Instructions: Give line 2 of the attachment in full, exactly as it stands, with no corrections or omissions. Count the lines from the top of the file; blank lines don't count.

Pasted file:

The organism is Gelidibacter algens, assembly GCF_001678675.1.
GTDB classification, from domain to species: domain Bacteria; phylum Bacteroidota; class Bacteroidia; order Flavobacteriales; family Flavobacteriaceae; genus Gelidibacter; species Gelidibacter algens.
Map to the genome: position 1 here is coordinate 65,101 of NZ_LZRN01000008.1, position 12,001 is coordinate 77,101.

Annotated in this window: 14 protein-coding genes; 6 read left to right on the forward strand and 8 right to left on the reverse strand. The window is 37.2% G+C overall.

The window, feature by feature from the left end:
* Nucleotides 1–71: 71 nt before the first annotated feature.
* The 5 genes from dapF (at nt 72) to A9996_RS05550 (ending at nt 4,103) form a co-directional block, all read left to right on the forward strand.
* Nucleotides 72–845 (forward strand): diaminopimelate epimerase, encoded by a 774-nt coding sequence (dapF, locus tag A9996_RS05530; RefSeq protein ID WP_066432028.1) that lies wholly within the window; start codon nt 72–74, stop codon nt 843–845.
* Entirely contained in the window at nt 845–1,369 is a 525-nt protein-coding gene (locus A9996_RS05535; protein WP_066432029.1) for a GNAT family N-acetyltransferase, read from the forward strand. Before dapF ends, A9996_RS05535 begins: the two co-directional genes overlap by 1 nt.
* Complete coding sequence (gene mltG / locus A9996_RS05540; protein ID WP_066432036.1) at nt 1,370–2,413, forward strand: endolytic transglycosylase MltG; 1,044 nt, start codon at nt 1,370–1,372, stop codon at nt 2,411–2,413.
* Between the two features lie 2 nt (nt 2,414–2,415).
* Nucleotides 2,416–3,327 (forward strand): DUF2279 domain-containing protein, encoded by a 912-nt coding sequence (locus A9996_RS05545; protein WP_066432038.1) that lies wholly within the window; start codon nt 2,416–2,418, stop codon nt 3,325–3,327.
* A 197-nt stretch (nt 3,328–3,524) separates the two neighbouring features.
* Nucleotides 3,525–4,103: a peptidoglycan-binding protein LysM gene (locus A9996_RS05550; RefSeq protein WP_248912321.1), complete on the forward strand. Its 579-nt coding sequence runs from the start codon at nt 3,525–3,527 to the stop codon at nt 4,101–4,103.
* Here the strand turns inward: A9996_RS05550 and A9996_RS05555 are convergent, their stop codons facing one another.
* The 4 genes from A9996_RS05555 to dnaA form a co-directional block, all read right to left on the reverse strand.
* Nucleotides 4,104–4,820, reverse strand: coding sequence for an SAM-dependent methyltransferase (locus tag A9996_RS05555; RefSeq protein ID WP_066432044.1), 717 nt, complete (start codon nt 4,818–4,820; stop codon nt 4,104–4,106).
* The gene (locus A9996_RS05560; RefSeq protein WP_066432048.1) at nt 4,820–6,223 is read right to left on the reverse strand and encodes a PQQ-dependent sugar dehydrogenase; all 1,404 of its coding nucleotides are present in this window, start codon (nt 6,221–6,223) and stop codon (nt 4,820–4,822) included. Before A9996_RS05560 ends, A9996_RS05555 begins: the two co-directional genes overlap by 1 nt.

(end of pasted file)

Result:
GTDB classification, from domain to species: domain Bacteria; phylum Bacteroidota; class Bacteroidia; order Flavobacteriales; family Flavobacteriaceae; genus Gelidibacter; species Gelidibacter algens.